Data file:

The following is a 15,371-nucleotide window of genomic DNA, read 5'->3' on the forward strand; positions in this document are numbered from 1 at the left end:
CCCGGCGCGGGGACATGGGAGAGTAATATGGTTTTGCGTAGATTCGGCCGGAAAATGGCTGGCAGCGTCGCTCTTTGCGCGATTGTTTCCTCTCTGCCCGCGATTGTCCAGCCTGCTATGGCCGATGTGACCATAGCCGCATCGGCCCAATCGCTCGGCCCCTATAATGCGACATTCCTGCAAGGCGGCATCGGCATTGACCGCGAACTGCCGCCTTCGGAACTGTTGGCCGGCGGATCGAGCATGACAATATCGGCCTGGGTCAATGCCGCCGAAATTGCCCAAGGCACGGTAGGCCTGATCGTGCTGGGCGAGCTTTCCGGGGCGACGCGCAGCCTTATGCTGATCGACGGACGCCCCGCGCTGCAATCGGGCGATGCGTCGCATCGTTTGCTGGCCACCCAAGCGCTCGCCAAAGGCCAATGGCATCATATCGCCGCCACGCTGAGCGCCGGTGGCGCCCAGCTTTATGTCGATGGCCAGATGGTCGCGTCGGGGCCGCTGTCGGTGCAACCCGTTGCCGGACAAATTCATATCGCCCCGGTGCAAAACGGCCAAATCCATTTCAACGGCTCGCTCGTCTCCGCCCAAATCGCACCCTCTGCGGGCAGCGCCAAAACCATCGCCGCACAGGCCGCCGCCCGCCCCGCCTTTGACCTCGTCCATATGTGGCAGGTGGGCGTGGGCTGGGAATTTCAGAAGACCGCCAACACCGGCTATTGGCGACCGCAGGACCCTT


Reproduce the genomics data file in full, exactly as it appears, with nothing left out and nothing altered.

The following is a 15,371-nucleotide window of genomic DNA, read 5'->3' on the forward strand; positions in this document are numbered from 1 at the left end:
CCCGGCGCGGGGACATGGGAGAGTAATATGGTTTTGCGTAGATTCGGCCGGAAAATGGCTGGCAGCGTCGCTCTTTGCGCGATTGTTTCCTCTCTGCCCGCGATTGTCCAGCCTGCTATGGCCGATGTGACCATAGCCGCATCGGCCCAATCGCTCGGCCCCTATAATGCGACATTCCTGCAAGGCGGCATCGGCATTGACCGCGAACTGCCGCCTTCGGAACTGTTGGCCGGCGGATCGAGCATGACAATATCGGCCTGGGTCAATGCCGCCGAAATTGCCCAAGGCACGGTAGGCCTGATCGTGCTGGGCGAGCTTTCCGGGGCGACGCGCAGCCTTATGCTGATCGACGGACGCCCCGCGCTGCAATCGGGCGATGCGTCGCATCGTTTGCTGGCCACCCAAGCGCTCGCCAAAGGCCAATGGCATCATATCGCCGCCACGCTGAGCGCCGGTGGCGCCCAGCTTTATGTCGATGGCCAGATGGTCGCGTCGGGGCCGCTGTCGGTGCAACCCGTTGCCGGACAAATTCATATCGCCCCGGTGCAAAACGGCCAAATCCATTTCAACGGCTCGCTCGTCTCCGCCCAAATCGCACCCTCTGCGGGCAGCGCCAAAACCATCGCCGCACAGGCCGCCGCCCGCCCCGCCTTTGACCTCGTCCATATGTGGCAGGTGGGCGTGGGCTGGGAATTTCAGAAGACCGCCAACACCGGCTATTGGCGACCGCAGGACCCTT